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Healthy Life Expo
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Healthy Life Expo

children_playDear Nadine,
I spend more time driving my kids to activities than I spend with them. How can I put the heart and soul back into family life? — Chauffer Dad, Edina

So my youngest turned 6! We hosted an English tea party for her kindergarten friends, played those classic birthday party games from times gone by and our entire family joined in the fun.

My oldest child raced around those Musical Chairs with the youngest, my 7 year old Flipped Fish with the frilliest, and my husband rocked the floor with some Simon Says while the kiddies followed along. While we readied the table for the birthday feast, our guests ran rings around the downstairs with their own game of Hide and Seek — and we let them! It was rollicking, rambunctious and wonderful fun — a night to remember. When Scarlett trotted off to bed, she said, “That was the best birthday I ever had!” And I couldn’t help but think she was right!

While Pump It Up, Skyzone and Bowling it wasn’t, child’s play it was, for everyone. Therein lies the secret of this party’s success. You see, in our Saturday soccer meets after-school ballet, tap and jazz kid world, it’s easy to forget that simple playtime can offer the best of times for our kids — heart, mind and soul — and it’s pretty good for us busy moms and dads, too.

So, how important is play for our children’s spirit? Important enough for it to have been designated the “right of every child” by the United Nations High Commission for Human Rights. It should probably have been designated the right of every adult, too!

The American Pediatric Society states: “Play allows children to use their creativity while developing their imagination, dexterity, physical, cognitive, and emotional strength. Play is important to healthy brain development and it helps children develop new competencies (such as communication and relationship skills) that lead to enhanced confidence and the resiliency they will need to face future events.” Professor Ann Barbour, a professor of Early Childhood Education at California State University, agrees: “Play helps kids develop and practice skills underlying success in school and beyond: self-control, working memory, persistence and following rules.”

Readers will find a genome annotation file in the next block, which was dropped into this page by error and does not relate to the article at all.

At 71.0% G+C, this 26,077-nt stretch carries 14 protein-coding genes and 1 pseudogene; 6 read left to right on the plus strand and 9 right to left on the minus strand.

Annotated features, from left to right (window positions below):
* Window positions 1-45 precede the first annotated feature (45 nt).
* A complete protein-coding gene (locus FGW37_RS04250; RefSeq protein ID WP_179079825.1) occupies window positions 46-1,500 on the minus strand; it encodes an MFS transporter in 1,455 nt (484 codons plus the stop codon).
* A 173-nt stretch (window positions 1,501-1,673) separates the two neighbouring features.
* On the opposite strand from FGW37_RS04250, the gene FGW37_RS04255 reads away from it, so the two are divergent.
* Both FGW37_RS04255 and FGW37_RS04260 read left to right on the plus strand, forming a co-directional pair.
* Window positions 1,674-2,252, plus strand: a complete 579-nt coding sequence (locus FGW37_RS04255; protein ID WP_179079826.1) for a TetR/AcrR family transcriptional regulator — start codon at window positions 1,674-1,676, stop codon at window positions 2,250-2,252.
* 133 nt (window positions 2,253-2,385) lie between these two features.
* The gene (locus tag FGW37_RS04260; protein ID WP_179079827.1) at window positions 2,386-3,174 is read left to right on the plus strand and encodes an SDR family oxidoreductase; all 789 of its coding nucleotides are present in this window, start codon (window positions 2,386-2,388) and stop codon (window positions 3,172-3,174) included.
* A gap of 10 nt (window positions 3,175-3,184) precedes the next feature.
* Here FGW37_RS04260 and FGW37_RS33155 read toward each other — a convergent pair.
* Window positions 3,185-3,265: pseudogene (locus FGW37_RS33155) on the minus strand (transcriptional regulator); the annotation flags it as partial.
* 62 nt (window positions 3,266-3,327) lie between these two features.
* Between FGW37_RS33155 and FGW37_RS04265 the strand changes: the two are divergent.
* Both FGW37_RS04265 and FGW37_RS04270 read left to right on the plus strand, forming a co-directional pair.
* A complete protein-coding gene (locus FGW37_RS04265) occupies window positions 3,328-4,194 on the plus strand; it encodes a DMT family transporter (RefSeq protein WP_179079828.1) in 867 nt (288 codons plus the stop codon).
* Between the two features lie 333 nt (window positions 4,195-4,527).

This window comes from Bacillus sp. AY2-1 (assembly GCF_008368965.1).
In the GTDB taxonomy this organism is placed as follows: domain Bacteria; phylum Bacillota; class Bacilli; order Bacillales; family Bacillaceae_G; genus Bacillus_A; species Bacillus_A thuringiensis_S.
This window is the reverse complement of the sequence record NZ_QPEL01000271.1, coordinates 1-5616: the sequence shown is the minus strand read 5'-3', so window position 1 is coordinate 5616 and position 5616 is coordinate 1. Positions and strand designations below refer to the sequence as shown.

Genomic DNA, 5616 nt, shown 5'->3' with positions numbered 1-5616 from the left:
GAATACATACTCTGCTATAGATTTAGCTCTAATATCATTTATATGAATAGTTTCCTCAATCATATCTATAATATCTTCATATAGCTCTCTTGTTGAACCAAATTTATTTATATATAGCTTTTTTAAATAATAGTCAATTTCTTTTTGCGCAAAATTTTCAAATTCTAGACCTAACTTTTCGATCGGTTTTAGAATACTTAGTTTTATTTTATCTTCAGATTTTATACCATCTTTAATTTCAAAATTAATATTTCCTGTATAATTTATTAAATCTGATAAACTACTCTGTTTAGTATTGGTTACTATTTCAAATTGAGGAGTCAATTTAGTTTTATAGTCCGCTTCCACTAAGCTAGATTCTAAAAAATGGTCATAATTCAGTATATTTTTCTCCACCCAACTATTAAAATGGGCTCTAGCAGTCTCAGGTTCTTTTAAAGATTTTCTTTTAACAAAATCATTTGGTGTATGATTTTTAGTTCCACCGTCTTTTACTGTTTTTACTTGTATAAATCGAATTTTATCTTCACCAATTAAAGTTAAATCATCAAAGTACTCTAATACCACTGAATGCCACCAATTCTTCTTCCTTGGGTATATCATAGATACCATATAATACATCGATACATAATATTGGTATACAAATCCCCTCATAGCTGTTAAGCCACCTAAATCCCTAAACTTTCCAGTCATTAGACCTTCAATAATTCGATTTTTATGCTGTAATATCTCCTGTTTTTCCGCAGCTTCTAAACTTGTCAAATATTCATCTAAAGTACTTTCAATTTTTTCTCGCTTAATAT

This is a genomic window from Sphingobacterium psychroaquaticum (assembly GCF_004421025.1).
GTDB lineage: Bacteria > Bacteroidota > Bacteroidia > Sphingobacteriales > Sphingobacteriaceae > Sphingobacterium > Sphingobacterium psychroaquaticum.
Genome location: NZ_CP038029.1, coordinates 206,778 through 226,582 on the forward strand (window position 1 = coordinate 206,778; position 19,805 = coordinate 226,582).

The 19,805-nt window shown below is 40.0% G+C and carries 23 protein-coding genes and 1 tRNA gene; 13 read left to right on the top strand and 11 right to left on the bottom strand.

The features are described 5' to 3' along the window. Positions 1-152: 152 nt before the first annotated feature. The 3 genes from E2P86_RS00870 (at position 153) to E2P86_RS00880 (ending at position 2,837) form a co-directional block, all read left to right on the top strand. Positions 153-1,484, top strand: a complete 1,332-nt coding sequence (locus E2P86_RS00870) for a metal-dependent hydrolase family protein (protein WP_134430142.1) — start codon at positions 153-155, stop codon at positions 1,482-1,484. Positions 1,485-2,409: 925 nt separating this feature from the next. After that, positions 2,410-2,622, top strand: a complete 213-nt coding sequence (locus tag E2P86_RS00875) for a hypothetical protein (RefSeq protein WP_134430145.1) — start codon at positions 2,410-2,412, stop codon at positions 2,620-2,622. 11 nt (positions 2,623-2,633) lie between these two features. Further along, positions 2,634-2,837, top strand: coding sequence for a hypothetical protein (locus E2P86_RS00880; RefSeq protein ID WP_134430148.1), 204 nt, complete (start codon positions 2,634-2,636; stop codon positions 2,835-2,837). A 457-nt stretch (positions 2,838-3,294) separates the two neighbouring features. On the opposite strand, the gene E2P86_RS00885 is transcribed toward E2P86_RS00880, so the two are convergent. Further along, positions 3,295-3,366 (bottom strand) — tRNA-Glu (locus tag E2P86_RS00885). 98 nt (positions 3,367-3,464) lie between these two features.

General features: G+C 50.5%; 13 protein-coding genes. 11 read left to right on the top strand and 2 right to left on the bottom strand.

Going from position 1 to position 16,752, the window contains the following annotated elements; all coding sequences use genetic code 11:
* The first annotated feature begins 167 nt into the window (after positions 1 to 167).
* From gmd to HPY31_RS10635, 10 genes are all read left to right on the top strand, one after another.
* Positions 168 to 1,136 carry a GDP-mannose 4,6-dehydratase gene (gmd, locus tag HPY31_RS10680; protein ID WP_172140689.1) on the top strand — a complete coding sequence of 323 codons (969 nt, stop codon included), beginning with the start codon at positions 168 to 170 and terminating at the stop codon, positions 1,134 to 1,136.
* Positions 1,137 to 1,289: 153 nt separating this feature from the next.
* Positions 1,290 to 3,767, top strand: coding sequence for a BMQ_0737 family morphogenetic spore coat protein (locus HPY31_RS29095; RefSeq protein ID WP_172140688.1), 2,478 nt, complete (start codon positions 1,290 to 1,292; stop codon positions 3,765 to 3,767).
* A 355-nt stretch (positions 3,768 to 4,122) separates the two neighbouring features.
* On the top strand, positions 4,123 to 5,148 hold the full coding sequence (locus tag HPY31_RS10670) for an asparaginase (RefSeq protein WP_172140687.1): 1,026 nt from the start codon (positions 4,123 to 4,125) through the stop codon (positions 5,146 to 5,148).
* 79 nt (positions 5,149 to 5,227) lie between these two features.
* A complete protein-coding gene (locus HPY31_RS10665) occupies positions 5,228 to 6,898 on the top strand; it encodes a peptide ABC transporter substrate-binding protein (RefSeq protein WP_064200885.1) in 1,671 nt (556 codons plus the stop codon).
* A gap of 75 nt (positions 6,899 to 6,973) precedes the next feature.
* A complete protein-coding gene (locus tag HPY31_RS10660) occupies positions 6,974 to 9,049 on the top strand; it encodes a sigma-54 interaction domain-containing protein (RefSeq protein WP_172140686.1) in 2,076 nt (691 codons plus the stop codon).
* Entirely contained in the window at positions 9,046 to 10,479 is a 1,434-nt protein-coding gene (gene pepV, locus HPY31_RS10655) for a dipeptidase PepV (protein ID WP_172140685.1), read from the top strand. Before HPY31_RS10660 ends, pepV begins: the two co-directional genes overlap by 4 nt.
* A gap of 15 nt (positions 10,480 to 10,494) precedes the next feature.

The benefits of play are clearly immense, yet in my “playbook,” play encompasses far more than the stretching of muscles and minds. I see play as the door that allows the inner child within each of us, to sneak out and dance. And that is what makes play divine!

I began to see the blessings of play one inspirational, autumnal morning last school year. The day had just started badly. My oldest couldn’t find her shoes, my middle child wanted to stay home, my youngest yelled lustily as I brushed the tangles out of her long, flowing hair. The phone rang — twice. The kettle boiled over. The cat threw up. I was frazzled, frustrated and tired, and so were my kids. We sloped down our hill to wait for the bus, a surly crew. And then the magic began.

My kids asked me to play.

We ran zig-zag across September grass, zoomed beneath trees aglow in gold, clambered wildly over ancient rocks, circled round and back again, the craziest game of tag. Within minutes, the tears flowed — big, bald, beautiful tears that swam in my eyes and coursed down my cheeks. I cried with laughter, bent over, heaving with the fun of it all. Tears of relief, of respite, of resurrection! And my children swarmed over me, alive with love, pulsating with life. When the bus pulled up, we were a family transformed. Bonded together mind, body and spirit!

That playful interlude changed our morning routine forever. From that day on, it didn’t matter what had (or hadn’t) been accomplished in those early pre-school hours. Life was always rebalanced, reoriented and renewed as soon as we walked to the bus stop and began to play.

Child Psychologist Kenneth N. Condrell notes, “When children play with their parents and have fun with them, it increases their self-esteem and they cooperate more, because they feel valued and loved.” I say, “When children play with their parents and have fun with them, their souls soar!”

Of course, playing is fast becoming an ancient pastime — a thing of story books. Over the last two decades alone, children have lost eight hours of free, unstructured and spontaneous play a week. More than 30,000 schools in the United States have eliminated recess to make more time for academics. A study by Sandra Hofferth at the University of Maryland found that the amount of time children spend in organized sports has doubled, and the time children devote to passive leisure, not including watching television, has increased from 30 minutes per week to more than three hours per week.

Play has clearly been passed over for more sophisticated pastimes, but it shouldn’t. It has a role to play in our kids’ lives — for the health of their mind, body and spirit.

So tonight, if you do anything with your kids, make sure you play. Play make believe, dress up, or hide and seek. Play Scrabble, cards or chess. Play guessing games, singing games and mime. Have fun. And watch how your kid becomes a spirited kid again — full of joy, full of laughter, full of life. And notice how your inner child comes out to play too, and how rejuvenating play is for all of you.

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Nadine Penny attained her M.A. from the University of Denver in Counseling Psychology. Nadine lives in Minnetonka where she works as a medium, life issues reader and Reiki master. Contact her at nadine.penny@gmail.com and visit www.nadinepenny.com.

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